Preventing Pillowing and Rough Top Layer Problems in 3D Printing

Previously, we provided solutions to fix a rough first layer. If your bottom layer prints without issues, but you encounter problems with the top layer, it can be truly irritating. Today, let's explore rough top layer issues, specifically pillowing in 3D printing. This issue causes the top surface of your printed object to become uneven and may result in holes and gaps, creating imperfections. But it can be resolved by optimizing your slicer's print settings. This article helps you understand the causes of 3D print pillowing and how to resolve it, with the hope that you can always get smooth and high-quality prints.

Causes of Pillowing in 3D Print

3d printer pillowing

In FDM 3D printing, pillowing refers to a surface defect issue, typically appearing uneven, pillow-shaped on the top of a model, along with bumps, gaps, and holes. There are many reasons why your 3D printer may experience pillowing, but temperature and infill are the most significant factors. Incorrect print settings in your slicer can result in insufficient infill support for your printed parts, as well as inadequate cooling and weak top layer. These will cause the top layers to become thin, sag, and potentially collapse. The possible causes of 3D print top layer pillowing are summarized below.

  • Insufficient infill support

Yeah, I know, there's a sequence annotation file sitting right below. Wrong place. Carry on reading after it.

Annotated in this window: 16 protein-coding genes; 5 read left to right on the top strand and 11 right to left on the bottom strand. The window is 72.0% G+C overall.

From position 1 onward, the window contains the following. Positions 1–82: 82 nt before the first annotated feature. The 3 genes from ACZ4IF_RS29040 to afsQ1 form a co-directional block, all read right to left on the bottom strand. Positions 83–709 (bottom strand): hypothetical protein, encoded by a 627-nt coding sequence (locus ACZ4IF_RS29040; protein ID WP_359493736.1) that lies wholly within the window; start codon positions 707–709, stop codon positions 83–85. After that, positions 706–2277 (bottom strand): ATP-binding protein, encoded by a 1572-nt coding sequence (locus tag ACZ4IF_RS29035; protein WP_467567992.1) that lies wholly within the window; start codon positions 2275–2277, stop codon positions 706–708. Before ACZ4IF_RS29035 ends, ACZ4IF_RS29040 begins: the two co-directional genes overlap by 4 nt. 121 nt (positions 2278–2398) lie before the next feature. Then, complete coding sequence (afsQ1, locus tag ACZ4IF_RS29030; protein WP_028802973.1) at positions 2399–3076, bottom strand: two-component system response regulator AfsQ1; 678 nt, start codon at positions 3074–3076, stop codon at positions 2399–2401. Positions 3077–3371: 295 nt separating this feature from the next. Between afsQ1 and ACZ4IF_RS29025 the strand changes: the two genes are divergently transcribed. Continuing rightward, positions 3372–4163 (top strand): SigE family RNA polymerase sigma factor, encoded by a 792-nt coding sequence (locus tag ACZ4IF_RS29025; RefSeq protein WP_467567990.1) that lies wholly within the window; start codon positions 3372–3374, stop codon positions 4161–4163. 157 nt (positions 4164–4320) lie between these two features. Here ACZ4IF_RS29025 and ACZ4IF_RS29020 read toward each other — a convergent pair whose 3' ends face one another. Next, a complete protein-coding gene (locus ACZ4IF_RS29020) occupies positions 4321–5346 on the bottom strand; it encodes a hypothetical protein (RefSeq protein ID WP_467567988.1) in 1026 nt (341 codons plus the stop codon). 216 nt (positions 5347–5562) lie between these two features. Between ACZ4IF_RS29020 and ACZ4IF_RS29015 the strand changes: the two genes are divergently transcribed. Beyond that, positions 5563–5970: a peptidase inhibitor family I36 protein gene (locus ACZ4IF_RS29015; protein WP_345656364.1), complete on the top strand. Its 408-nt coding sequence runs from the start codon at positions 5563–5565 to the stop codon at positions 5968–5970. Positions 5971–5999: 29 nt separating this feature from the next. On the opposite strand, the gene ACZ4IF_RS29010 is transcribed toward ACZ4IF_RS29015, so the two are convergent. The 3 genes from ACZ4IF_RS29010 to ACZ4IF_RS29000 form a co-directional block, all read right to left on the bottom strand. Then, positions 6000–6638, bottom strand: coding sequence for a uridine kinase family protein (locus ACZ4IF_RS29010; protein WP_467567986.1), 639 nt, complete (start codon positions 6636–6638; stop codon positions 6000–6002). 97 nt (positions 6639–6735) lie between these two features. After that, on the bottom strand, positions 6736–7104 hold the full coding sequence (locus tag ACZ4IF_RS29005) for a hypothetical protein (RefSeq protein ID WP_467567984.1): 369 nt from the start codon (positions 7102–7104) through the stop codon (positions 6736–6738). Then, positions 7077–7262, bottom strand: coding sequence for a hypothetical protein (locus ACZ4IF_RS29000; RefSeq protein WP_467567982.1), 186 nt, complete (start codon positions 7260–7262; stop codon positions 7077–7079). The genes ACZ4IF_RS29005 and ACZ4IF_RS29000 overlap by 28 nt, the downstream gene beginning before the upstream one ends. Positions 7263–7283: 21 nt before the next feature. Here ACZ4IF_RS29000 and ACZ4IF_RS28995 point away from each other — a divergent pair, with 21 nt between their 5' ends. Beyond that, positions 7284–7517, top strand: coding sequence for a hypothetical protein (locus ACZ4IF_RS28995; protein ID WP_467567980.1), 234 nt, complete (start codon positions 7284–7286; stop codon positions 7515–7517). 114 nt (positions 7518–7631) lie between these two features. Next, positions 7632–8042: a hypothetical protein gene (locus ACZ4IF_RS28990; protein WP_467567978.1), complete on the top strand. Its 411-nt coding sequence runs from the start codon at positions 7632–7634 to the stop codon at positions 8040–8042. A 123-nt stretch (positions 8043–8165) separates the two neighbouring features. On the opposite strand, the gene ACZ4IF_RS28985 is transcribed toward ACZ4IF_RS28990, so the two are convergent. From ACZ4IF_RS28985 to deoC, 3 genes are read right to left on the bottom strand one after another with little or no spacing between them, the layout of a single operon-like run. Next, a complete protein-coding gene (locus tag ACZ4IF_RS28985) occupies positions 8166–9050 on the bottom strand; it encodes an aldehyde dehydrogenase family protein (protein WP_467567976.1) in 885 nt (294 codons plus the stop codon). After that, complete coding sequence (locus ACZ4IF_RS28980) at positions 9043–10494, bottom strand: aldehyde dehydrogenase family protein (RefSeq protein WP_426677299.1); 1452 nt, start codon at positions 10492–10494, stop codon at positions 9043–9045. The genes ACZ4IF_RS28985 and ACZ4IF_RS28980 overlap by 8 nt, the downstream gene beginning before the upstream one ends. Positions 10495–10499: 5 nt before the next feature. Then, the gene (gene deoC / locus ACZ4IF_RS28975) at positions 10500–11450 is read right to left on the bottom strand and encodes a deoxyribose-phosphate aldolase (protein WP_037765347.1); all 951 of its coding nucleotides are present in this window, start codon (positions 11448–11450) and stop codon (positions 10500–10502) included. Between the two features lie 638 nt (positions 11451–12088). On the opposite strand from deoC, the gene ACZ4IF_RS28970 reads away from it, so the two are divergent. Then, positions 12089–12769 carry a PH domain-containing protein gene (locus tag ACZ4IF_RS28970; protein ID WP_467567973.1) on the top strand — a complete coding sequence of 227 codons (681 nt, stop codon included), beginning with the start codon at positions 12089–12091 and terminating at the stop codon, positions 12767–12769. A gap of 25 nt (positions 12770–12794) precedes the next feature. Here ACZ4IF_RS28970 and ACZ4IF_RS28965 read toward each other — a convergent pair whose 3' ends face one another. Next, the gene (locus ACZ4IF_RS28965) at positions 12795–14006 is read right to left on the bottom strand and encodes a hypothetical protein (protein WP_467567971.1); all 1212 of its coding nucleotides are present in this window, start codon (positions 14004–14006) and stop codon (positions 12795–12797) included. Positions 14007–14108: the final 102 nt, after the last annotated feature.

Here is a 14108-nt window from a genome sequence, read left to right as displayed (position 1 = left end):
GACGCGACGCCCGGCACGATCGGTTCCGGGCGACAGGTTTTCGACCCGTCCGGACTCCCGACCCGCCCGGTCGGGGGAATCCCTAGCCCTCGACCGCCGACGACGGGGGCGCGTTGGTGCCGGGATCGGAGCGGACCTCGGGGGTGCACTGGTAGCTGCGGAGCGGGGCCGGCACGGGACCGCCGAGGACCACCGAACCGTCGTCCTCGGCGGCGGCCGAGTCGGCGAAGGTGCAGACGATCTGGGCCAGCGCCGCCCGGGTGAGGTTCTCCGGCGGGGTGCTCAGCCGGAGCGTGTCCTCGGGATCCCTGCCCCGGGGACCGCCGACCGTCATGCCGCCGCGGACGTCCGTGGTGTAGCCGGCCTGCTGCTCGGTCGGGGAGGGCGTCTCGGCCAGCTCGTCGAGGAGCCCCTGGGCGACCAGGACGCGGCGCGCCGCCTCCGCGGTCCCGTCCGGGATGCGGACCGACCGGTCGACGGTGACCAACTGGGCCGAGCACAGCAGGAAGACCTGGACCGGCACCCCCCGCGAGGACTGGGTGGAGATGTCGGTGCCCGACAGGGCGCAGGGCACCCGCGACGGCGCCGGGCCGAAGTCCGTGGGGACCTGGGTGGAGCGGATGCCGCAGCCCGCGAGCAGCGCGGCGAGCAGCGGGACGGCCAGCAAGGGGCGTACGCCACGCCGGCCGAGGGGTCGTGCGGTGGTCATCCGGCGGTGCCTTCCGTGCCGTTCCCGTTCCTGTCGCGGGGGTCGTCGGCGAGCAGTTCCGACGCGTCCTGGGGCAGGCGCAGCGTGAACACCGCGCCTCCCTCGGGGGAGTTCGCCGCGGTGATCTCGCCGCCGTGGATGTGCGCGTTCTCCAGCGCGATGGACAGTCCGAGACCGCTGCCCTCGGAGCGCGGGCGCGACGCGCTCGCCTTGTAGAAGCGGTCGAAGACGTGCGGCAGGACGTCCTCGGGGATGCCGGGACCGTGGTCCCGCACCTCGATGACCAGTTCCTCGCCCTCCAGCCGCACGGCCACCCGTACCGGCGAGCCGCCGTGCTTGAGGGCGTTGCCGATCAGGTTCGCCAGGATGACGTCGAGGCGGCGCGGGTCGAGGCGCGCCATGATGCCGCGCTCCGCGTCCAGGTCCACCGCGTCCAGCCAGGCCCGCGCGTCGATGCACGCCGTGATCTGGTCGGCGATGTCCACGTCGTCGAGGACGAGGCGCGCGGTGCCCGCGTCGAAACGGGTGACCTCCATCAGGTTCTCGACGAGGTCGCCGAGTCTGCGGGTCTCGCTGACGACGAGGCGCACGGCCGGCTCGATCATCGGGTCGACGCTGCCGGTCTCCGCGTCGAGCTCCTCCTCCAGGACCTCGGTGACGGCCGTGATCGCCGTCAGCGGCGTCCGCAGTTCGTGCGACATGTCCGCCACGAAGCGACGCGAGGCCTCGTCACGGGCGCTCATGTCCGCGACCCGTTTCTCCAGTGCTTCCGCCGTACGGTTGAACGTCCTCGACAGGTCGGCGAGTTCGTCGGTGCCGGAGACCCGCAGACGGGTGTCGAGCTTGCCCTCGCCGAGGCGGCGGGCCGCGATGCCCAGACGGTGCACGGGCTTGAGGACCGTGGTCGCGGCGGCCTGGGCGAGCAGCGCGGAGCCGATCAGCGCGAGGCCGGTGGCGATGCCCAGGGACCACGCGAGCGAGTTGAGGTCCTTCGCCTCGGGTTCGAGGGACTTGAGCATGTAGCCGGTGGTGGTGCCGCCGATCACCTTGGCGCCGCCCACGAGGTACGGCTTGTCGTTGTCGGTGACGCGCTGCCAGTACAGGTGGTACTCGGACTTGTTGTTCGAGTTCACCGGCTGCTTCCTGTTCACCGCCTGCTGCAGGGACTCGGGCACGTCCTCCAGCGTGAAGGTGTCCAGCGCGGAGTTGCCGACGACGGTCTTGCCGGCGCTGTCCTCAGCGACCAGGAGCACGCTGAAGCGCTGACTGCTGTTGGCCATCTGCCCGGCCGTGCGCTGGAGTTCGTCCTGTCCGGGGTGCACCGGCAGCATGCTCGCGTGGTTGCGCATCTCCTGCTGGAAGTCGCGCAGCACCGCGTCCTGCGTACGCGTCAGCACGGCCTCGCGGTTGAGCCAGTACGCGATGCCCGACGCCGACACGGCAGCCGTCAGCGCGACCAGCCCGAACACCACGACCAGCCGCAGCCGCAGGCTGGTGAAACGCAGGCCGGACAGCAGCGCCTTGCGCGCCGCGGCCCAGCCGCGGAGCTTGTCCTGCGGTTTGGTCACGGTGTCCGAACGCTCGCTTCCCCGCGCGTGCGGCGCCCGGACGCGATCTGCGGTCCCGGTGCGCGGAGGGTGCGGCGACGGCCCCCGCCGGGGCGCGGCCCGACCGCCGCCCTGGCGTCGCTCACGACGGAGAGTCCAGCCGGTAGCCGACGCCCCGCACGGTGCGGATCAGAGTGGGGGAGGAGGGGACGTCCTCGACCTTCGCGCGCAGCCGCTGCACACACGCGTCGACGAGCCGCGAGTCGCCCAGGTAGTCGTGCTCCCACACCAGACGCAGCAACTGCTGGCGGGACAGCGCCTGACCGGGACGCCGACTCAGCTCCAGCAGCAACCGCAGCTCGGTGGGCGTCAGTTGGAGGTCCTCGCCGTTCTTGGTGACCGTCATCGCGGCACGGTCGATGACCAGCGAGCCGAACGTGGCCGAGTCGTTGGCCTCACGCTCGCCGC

• Weak and thin top layer
  • Inadequate top layer cooling

How to Stop Pillowing in 3D Prints

1. Strengthen Infill Structure

Cura Infill Density

Increasing infill density and changing to a stronger infill pattern can enhance the whole infill structure, helping to solve pillowing issues. Higher infill densities result in a higher filling percentage, making objects more robust, but also requiring more filament. For example, 100% infill is solid, while 0% is hollow. Around 20% infill density is typically enough to support most models and reduce pillowing on the top layer. Additionally, using a strong infill pattern can also improve pillowing issues. Patterns like concentric and lightning available in slicers like Cura can efficiently support top layers while requiring less material.

2. Increase Top Layer Thickness

Increase Top Layer Thickness

If the top layer is very thin, the printed object is more prone to deformation and layer sagging, leading to 3D printing pillowing issues. So, you can strengthen the top layer by increasing the top thickness value in the slicer. This is similar to preventing 3D print warping and improves the bed adhesion of the first layer.

Here's a formula to help you calculate the optimal top layer thickness. It is recommended to set the top layer thickness to be 5-6 times thicker than that of other layers. In other words, for example, if you are using a layer height of 0.1mm, you would need a top thickness of 0.5-0.6mm.

3. Improve Top Layer Cooling

Upgraded Layer Cooling

The hot end fan is an indispensable component of a 3D printer's cooling system, particularly when printing at high speeds. To fix 3D print pillowing, it's essential to first enable print cooling and ensure that the fan is operating at 100% speed on the top layer. Anycubic Kobra 2 Pro FDM printer has upgraded its cooling system to achieve a fast printing feature. With a maximum speed of 500mm/s and a standard speed of 300mm/s, this requires the Kobra 2 Pro to rapidly cool the print layers during printing to reduce pillowing issues.

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